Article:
The number of nefts that are thus brought together into one of these aerial towns, as our author *, with propriety enough, calls it, is fometimes very great. The particular city that he examined, he thought, could not contain fewer than from eight to ten hundred ; and many he faw of much larger dimenfions. Indeed there feems to be no bounds to their fize, but the strength of the branches on which they are placed; for a town being once founded, he thinks they continue to join new habitations to it, as the number of the birds increase, by gradual additions, till the branch being entirely covered with them, and overloaded, breaks down, when they are under the neceffity of deferting their ruined town and building themselves a new one. The materials chiefly used for building these nefts, is a kind of grafs that there abounds, which they dexterously fasten, by way of thatch, over the whole. Sometimes, the top of one of these large trees is totally covered with these nefts,-which must have required a great many years to complete them.

The Camelopardalis is reprefented on the plate, at a diftance. This quadruped, when it stands upright, affumes fomewhat the fame appearance of most other quadrupeds when in the act of rifing; its foreparts being remarkably high in proportion to thofe behind.-Its head is crowned with two blunt protuberances, by way of horns, about a foot in length.-Thefe are terminat ed with a kind of knob, and are ftreight.--The height of the animal, when its head is upright, is about four teen feet.--On its neck, grows a mane, confifting of ftiff ftreight hairs, of a reddish colour, about four inch es in length. "Thefe animals, in the words of our author, chiefly fubfift on the mimofa, and wild apricots. Their colour is, in general, reddish, or dark brown and white, and fome of them black and white; they are VOL. III. Mr. Paterfon. +Pinolevat

cloven-footed; have four teats; their tail resembles that of a bullock; but the hair of the tail is much stronger, and, in general, black: they have eight fore-teeth below, but none above, and fix grinders, or double teeth on each fide, above and below ; the tongue is rather pointed and rough; they have no footlock hoofs; they are not fwift, but can continue a long chace before they ftop, which may be the reason that few of them are hot." Its hoof is cloven like that of an ox.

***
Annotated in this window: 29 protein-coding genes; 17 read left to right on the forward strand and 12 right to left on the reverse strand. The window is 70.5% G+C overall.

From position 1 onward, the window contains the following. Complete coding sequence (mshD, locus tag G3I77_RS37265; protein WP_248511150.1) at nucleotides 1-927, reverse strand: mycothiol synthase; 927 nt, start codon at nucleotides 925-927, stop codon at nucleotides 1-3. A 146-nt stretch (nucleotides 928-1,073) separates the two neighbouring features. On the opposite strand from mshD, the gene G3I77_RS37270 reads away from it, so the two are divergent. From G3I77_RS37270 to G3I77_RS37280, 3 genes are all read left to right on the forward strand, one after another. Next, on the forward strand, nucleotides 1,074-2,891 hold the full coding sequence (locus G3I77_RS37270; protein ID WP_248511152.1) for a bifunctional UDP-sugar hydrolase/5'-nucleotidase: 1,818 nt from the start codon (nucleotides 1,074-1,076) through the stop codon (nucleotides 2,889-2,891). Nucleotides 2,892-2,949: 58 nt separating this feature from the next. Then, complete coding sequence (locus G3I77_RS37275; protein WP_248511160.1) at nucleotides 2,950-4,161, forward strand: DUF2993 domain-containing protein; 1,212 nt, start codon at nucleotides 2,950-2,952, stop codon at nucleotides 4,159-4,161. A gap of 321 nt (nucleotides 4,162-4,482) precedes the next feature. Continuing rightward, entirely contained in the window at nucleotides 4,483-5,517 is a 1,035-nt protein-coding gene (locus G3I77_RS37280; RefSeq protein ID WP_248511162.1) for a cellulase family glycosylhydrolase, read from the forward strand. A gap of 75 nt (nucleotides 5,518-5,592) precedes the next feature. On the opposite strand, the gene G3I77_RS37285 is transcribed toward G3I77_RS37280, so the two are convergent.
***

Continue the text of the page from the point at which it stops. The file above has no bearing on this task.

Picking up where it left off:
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From the aukward form of this animal, which makes it neceffary it fhould feed chiefly upon trees, it does not feem probable that it could ever be domefticated with profit, or converted by man, in a tame ftate, to any very useful purposes. Its flesh is probably wholefome, and good for food; but it is too rare ever to become an object of general utility in that light; and we know of no peculiarities that can render it an object of much intereft to mankind.


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To the Editor of the Bee.


Character of the Marquis of Rockingham. His views of every fubject were fuch as naturally prefent themselves to the mind of the virtuous, and his fentiments were characterised with manliness and liberality. When all about him was uproar and confufion, "when heaven from above threatened, and earth trem"bled under his feet," he was perfectly ferene and collected. Estranged to the violence of the paffions, his measures were dictated by the pureft benevolence and patriotifm. Exuberance of genius, and all the charms of eloquence, were his leaft praise. Spotlefs integrity, difinterested virtue, an unremitted love of his country and its conftitution ;-these qualities will hold him up to the veneration of pofterity, when his foes are forgotten, in contempt, or immortalized to infamy.-His partizans quitted their places with a difinterestedness, which, it is to be feared, will be more the object of admiration than of example. They fecured neither place, penfion, nor reverfion to themfelve nor any of their adherents. T. R.